Chantelle Porter from Ann Arbor on October 08, 2015:
These look delicious. I will have to give them a try at Hanukkah.
Kristen Howe from Northeast Ohio on August 21, 2015:
What a delicious recipe to devour and try. Thanks for sharing.
Virginia Kearney from United States on December 16, 2014:
I haven't made donuts in a while and you are making me want to try that again. I wonder if you can bake these too? Maybe then brush with a little butter and sugar? That would cut down on the fat.
Ana Maria Orantes from Miami Florida on December 16, 2014:
Miss Heather, I like your article. Congratulations. You are great. I like how you fill in the small balls of bread with the delicious fruit. I used to bake for business many years ago when I was a teenager. I remember those days. I had a lot of fun. These days, I only bake for special occasions. I am going to bake your famous balls. Thank you for sharing your hub.
frank nyikos from 8374 E State Rd 45 Unionville IN 47468 on December 16, 2014:
Congratulations on HOTD! Love the recipe. Can't wait to try. I'm glad they're low sugar too
Hannah Writes on December 16, 2014:
Mazel tov on being Hub of the Day! My kids and I are going to have to try this recipe. They love jelly donuts but we have yet to find a recipe that we wanted to try a second time. Chag sameach!
RTalloni on December 16, 2014:
Congratulations on your Hub of the Day award for this recipe hub that is special on every level! Enjoyed reading your personal comments along with this clearly detailed recipe.
Janis Leslie Evans from Washington, DC on December 16, 2014:
Congratulations, Heather Says, on another great HOTD. Don't know how I missed this one. These look beyond awesome and yummy x 10. I love your detailed explanation of the history of Jewish traditions and telling us up front that the recipe is "easier than easy." I also love your dedication to your husband and his religious and cultural heritage as expressed in this wonderful hub. Love your work, Heather, you're the best. Voted up, useful, awesome, beautiful, and interesting.
poetryman6969 on December 16, 2014:
Too sweet for me but I love that photo. If you are the one that took the photo then my compliments. Looks professional.
Kappygirl on December 16, 2014:
Congratulations on HOTD! This hub is gorgeous! I too am intimidated by yeast, but you have given me courage to try. I love how you add the text to your pictures--I've got to learn how to do that. A friend of mine is in Israel right now so seeing these donuts made me happy. I'll have to ask her if she is going to have any while there!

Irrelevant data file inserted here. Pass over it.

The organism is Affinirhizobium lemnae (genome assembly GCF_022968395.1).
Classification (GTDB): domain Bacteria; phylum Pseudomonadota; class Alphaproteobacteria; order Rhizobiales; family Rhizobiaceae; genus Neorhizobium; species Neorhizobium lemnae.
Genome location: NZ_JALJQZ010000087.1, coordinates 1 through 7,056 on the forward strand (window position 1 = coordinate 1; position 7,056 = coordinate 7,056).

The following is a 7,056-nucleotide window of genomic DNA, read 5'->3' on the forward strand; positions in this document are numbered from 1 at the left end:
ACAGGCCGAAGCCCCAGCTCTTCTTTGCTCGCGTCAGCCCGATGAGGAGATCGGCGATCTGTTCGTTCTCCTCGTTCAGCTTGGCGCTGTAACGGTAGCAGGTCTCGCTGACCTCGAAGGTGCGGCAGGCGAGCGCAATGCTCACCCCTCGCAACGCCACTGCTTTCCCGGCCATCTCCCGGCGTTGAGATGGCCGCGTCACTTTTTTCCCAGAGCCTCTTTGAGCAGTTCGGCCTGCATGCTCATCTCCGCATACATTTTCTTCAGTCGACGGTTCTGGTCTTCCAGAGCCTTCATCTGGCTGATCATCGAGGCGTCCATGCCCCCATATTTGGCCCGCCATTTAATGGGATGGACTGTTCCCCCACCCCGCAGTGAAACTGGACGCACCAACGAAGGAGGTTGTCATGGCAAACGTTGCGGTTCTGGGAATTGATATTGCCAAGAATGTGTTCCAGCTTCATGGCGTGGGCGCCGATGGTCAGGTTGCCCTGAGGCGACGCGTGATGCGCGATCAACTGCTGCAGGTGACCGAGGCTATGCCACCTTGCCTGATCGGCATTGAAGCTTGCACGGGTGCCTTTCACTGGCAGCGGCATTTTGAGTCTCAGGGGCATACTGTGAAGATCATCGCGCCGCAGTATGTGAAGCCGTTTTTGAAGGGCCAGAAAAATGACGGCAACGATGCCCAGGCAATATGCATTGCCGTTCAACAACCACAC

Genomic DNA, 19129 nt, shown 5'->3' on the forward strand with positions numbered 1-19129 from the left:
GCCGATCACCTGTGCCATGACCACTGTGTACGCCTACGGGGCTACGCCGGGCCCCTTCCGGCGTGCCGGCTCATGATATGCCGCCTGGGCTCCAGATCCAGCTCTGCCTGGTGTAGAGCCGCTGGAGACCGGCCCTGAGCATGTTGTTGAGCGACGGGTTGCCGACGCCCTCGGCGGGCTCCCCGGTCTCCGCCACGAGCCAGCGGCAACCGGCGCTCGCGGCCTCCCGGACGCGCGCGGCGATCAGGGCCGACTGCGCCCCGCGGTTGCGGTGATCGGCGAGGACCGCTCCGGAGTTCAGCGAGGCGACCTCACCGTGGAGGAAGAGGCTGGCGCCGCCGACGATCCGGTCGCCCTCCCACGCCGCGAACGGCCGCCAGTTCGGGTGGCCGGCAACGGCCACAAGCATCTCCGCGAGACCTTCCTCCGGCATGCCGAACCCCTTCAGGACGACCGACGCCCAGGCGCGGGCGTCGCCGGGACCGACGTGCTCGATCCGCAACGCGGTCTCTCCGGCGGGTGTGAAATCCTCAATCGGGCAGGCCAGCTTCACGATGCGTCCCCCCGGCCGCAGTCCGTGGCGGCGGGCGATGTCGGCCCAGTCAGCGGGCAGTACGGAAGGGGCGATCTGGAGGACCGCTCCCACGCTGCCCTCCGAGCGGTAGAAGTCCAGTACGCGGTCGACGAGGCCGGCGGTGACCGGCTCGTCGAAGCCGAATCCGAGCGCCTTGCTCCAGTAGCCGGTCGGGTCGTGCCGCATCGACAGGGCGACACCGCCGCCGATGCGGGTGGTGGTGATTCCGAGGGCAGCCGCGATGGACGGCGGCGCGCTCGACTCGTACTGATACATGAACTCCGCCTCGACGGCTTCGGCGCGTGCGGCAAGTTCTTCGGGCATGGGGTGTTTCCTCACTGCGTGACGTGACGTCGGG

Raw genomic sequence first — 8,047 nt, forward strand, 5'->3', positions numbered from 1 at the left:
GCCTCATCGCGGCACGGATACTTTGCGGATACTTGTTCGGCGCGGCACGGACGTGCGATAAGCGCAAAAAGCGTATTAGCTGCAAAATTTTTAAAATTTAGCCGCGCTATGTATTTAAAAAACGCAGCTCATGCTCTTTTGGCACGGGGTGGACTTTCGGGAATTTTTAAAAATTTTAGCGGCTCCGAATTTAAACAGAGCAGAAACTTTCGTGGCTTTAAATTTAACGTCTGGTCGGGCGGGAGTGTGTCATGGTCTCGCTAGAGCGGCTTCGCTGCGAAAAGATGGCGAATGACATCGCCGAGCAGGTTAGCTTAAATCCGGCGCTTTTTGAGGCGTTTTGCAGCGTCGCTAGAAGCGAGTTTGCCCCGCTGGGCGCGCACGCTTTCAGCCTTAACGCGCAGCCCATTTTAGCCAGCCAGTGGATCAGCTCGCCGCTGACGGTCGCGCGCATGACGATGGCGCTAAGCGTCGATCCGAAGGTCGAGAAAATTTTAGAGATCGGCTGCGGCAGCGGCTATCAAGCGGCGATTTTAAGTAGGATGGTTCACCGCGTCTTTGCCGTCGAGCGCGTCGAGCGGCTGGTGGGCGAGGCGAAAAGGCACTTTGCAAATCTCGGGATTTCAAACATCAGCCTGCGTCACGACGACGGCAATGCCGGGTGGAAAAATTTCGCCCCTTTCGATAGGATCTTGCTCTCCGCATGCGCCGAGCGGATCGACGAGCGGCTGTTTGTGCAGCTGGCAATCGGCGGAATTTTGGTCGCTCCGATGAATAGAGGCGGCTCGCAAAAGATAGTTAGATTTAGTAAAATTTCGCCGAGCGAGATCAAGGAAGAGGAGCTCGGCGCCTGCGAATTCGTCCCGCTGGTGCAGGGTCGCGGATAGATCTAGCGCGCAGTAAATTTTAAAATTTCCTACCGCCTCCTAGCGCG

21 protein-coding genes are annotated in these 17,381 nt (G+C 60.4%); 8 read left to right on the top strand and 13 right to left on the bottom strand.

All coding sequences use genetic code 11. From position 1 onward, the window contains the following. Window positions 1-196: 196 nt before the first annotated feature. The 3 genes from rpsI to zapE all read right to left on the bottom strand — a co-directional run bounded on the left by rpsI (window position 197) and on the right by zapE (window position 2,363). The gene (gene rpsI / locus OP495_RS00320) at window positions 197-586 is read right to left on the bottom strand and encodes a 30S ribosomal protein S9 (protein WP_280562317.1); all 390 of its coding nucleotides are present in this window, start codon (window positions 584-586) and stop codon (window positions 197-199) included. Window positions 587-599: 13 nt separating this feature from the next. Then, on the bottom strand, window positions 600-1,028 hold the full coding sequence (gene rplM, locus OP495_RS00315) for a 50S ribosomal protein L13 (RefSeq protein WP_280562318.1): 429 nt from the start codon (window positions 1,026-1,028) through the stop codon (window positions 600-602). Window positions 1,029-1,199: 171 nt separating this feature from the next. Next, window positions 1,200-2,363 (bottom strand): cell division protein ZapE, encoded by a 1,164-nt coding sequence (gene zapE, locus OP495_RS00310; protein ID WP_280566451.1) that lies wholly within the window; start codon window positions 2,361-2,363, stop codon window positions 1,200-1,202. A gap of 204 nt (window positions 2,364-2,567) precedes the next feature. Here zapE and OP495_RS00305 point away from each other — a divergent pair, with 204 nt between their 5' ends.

christinemariezzz on December 16, 2014:
Clearly, your passion for mixing a bowlful of specialty dough is praiseworthy! Nuggets of this standard should be eaten and read daily.
(formerly a baker in a small village-like setting in Northern MI of natural leaven specialty doughs)
Mary Craig from New York on December 16, 2014:
I can't believe it took 12 months to make HOTD! Congratulations on a HOTD well deserved.
Who doesn't love a jelly donut? You've made it so simple and your pictures are terrific. This is a treat many people have shied away from but I'm sure you've changed all that. Thank you for sharing.
Voted up, useful, awesome, interesting, and pinned.
Elisabeth Ellis from Nashville, TN. on December 16, 2014:
You are unbelievably talented. I wish every HOTD was yours. lol
Sally Gulbrandsen from Norfolk on December 16, 2014:
Congratulations on your well deserved HOTD - the sufganiyot look absolutely amazing and easy to make too. I would love to try this sometime, thanks for the share. Bookmarked for my next baking day.
mySuccess8 on December 16, 2014:
The doughnut is a popular fried dough food prepared in various different shapes and forms in different countries all over the world. Today we are introduced to making a traditional donut eaten in Israel and around the world on the Jewish festival of Hanukkah. The recipe, photos and instructions are clear, and they look delicious. Congrats on Hub of the Day!
peachy from Home Sweet Home on December 16, 2014:
i would love to try this donuts, maybe for this Christmastimes, thanks
Heather (author) from Arizona on January 24, 2014:
@randomcreative-- Thanks so much for stopping by. I've only become familiar with sufganiyot during the last couple years, but the concept of jelly donuts is deliciously familiar. Making and filling these was a million times easier than I could have ever imagined when I tried for the first time. I hope you can give it a try some day. Thanks again :)
@torrilynn-- Thanks for stopping by and voting up this recipe. I'm glad you enjoyed it :)
@sallybea-- Thanks for stopping by and sharing. I definitely have fun when I'm making these little goodies. Thanks again :)
@purl3agony-- Thanks so much for your visit and comment. I would have been making homemade donuts for years if I knew it wasn't so scary. I hope you can give it a try someday. Thanks again :)
@DzyMsLizzy-- Thanks so much for visiting and commenting. Who doesn't love sweets?! Food may very well be my religion in my next life ;) Thanks again :)
Rose Clearfield from Milwaukee, Wisconsin on December 10, 2013:
I had never heard of Sufganiyah and had to click over to learn about it. Very cool! Your donuts look delicious. I've never attempted filled donuts at home and would love to give it a try sometime.
torrilynn on December 07, 2013:
Home made donuts is such a great idea that I would have never thought of! Thanks for the recipe, will be trying this sooner rather than later. Voted up; useful.
Sally Gulbrandsen from Norfolk on December 06, 2013:
These look amazing, would love to have a go at these.
Thanks for sharing.
Donna Herron from USA on December 06, 2013:
Wow, your sufganiyot look and sound amazing. I've never thought of making donuts at home, but this seems almost do-able :) Thanks for sharing your recipe and skills!!
Liz Elias from Oakley, CA on December 06, 2013:
These sound delicious! I'm not Jewish, nor any religion, but I am a big fan of sweets!
Voted up! Definitely bookmarking this, sharing and pinning.